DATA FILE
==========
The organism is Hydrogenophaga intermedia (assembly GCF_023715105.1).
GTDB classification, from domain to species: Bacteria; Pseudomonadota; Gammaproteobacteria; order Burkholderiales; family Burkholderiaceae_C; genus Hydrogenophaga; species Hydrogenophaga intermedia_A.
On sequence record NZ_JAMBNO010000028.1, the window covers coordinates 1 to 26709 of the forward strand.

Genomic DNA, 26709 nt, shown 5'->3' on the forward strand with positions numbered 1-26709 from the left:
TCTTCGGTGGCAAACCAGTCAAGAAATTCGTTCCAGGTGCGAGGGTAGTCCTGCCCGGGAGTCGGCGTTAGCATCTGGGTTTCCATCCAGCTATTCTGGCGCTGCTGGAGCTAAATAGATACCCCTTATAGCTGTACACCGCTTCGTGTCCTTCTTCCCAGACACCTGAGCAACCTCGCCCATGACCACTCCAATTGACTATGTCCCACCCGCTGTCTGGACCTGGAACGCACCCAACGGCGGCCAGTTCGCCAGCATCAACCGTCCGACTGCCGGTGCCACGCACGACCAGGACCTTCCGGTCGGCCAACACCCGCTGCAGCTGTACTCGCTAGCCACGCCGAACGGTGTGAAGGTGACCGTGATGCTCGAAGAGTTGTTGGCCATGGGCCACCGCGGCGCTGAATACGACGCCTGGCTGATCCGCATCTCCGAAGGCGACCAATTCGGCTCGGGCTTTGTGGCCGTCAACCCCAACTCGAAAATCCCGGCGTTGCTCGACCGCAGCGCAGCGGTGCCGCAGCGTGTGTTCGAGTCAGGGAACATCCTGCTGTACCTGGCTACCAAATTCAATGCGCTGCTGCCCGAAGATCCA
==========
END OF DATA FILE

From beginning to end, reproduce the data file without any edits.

The organism is Hydrogenophaga intermedia (assembly GCF_023715105.1).
GTDB classification, from domain to species: Bacteria; Pseudomonadota; Gammaproteobacteria; order Burkholderiales; family Burkholderiaceae_C; genus Hydrogenophaga; species Hydrogenophaga intermedia_A.
On sequence record NZ_JAMBNO010000028.1, the window covers coordinates 1 to 26709 of the forward strand.

Genomic DNA, 26709 nt, shown 5'->3' on the forward strand with positions numbered 1-26709 from the left:
TCTTCGGTGGCAAACCAGTCAAGAAATTCGTTCCAGGTGCGAGGGTAGTCCTGCCCGGGAGTCGGCGTTAGCATCTGGGTTTCCATCCAGCTATTCTGGCGCTGCTGGAGCTAAATAGATACCCCTTATAGCTGTACACCGCTTCGTGTCCTTCTTCCCAGACACCTGAGCAACCTCGCCCATGACCACTCCAATTGACTATGTCCCACCCGCTGTCTGGACCTGGAACGCACCCAACGGCGGCCAGTTCGCCAGCATCAACCGTCCGACTGCCGGTGCCACGCACGACCAGGACCTTCCGGTCGGCCAACACCCGCTGCAGCTGTACTCGCTAGCCACGCCGAACGGTGTGAAGGTGACCGTGATGCTCGAAGAGTTGTTGGCCATGGGCCACCGCGGCGCTGAATACGACGCCTGGCTGATCCGCATCTCCGAAGGCGACCAATTCGGCTCGGGCTTTGTGGCCGTCAACCCCAACTCGAAAATCCCGGCGTTGCTCGACCGCAGCGCAGCGGTGCCGCAGCGTGTGTTCGAGTCAGGGAACATCCTGCTGTACCTGGCTACCAAATTCAATGCGCTGCTGCCCGAAGATCCA